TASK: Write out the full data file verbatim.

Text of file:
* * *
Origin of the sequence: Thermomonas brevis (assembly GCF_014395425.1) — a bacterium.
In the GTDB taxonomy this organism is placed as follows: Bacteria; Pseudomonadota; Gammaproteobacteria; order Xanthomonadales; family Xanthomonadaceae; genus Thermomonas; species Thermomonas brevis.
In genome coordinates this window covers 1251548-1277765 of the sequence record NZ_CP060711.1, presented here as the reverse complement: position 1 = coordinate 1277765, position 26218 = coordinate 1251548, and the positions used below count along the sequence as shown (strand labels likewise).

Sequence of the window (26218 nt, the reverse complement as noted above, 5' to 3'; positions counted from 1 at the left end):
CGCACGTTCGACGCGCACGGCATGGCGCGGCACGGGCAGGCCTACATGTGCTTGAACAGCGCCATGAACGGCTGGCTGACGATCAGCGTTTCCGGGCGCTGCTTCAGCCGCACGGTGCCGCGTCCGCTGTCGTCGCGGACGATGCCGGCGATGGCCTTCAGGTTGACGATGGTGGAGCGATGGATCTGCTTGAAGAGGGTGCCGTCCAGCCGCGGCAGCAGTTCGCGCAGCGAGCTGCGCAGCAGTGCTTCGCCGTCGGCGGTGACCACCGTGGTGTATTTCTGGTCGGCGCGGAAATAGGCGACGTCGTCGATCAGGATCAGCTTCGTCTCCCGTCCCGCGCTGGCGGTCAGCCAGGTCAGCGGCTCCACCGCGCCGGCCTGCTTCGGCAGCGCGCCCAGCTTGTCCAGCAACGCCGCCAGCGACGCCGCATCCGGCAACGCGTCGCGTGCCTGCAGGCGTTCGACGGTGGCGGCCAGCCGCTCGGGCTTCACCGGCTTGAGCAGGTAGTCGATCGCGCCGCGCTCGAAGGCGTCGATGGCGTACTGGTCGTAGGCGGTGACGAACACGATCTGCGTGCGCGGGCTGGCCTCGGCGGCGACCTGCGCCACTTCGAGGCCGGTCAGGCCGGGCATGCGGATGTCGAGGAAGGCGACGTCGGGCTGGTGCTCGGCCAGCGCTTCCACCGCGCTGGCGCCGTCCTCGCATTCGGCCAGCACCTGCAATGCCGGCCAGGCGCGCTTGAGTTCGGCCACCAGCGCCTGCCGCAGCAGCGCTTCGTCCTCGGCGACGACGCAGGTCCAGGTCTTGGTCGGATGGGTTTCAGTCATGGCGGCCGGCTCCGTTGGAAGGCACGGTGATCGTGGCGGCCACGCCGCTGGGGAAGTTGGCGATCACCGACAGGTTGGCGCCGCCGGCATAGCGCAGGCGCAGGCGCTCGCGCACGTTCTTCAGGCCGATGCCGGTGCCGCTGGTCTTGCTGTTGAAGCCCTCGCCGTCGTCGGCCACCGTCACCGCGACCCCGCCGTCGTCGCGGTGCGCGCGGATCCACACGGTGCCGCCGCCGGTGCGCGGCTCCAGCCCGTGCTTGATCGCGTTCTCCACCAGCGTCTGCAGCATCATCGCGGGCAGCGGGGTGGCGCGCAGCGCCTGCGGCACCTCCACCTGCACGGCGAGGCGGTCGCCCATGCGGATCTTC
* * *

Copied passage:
Origin of the sequence: Thermomonas brevis (assembly GCF_014395425.1) — a bacterium.
In the GTDB taxonomy this organism is placed as follows: Bacteria; Pseudomonadota; Gammaproteobacteria; order Xanthomonadales; family Xanthomonadaceae; genus Thermomonas; species Thermomonas brevis.
In genome coordinates this window covers 1251548-1277765 of the sequence record NZ_CP060711.1, presented here as the reverse complement: position 1 = coordinate 1277765, position 26218 = coordinate 1251548, and the positions used below count along the sequence as shown (strand labels likewise).

Sequence of the window (26218 nt, the reverse complement as noted above, 5' to 3'; positions counted from 1 at the left end):
CGCACGTTCGACGCGCACGGCATGGCGCGGCACGGGCAGGCCTACATGTGCTTGAACAGCGCCATGAACGGCTGGCTGACGATCAGCGTTTCCGGGCGCTGCTTCAGCCGCACGGTGCCGCGTCCGCTGTCGTCGCGGACGATGCCGGCGATGGCCTTCAGGTTGACGATGGTGGAGCGATGGATCTGCTTGAAGAGGGTGCCGTCCAGCCGCGGCAGCAGTTCGCGCAGCGAGCTGCGCAGCAGTGCTTCGCCGTCGGCGGTGACCACCGTGGTGTATTTCTGGTCGGCGCGGAAATAGGCGACGTCGTCGATCAGGATCAGCTTCGTCTCCCGTCCCGCGCTGGCGGTCAGCCAGGTCAGCGGCTCCACCGCGCCGGCCTGCTTCGGCAGCGCGCCCAGCTTGTCCAGCAACGCCGCCAGCGACGCCGCATCCGGCAACGCGTCGCGTGCCTGCAGGCGTTCGACGGTGGCGGCCAGCCGCTCGGGCTTCACCGGCTTGAGCAGGTAGTCGATCGCGCCGCGCTCGAAGGCGTCGATGGCGTACTGGTCGTAGGCGGTGACGAACACGATCTGCGTGCGCGGGCTGGCCTCGGCGGCGACCTGCGCCACTTCGAGGCCGGTCAGGCCGGGCATGCGGATGTCGAGGAAGGCGACGTCGGGCTGGTGCTCGGCCAGCGCTTCCACCGCGCTGGCGCCGTCCTCGCATTCGGCCAGCACCTGCAATGCCGGCCAGGCGCGCTTGAGTTCGGCCACCAGCGCCTGCCGCAGCAGCGCTTCGTCCTCGGCGACGACGCAGGTCCAGGTCTTGGTCGGATGGGTTTCAGTCATGGCGGCCGGCTCCGTTGGAAGGCACGGTGATCGTGGCGGCCACGCCGCTGGGGAAGTTGGCGATCACCGACAGGTTGGCGCCGCCGGCATAGCGCAGGCGCAGGCGCTCGCGCACGTTCTTCAGGCCGATGCCGGTGCCGCTGGTCTTGCTGTTGAAGCCCTCGCCGTCGTCGGCCACCGTCACCGCGACCCCGCCGTCGTCGCGGTGCGCGCGGATCCACACGGTGCCGCCGCCGGTGCGCGGCTCCAGCCCGTGCTTGATCGCGTTCTCCACCAGCGTCTGCAGCATCATCGCGGGCAGCGGGGTGGCGCGCAGCGCCTGCGGCACCTCCACCTGCACGGCGAGGCGGTCGCCCATGCGGATCTTC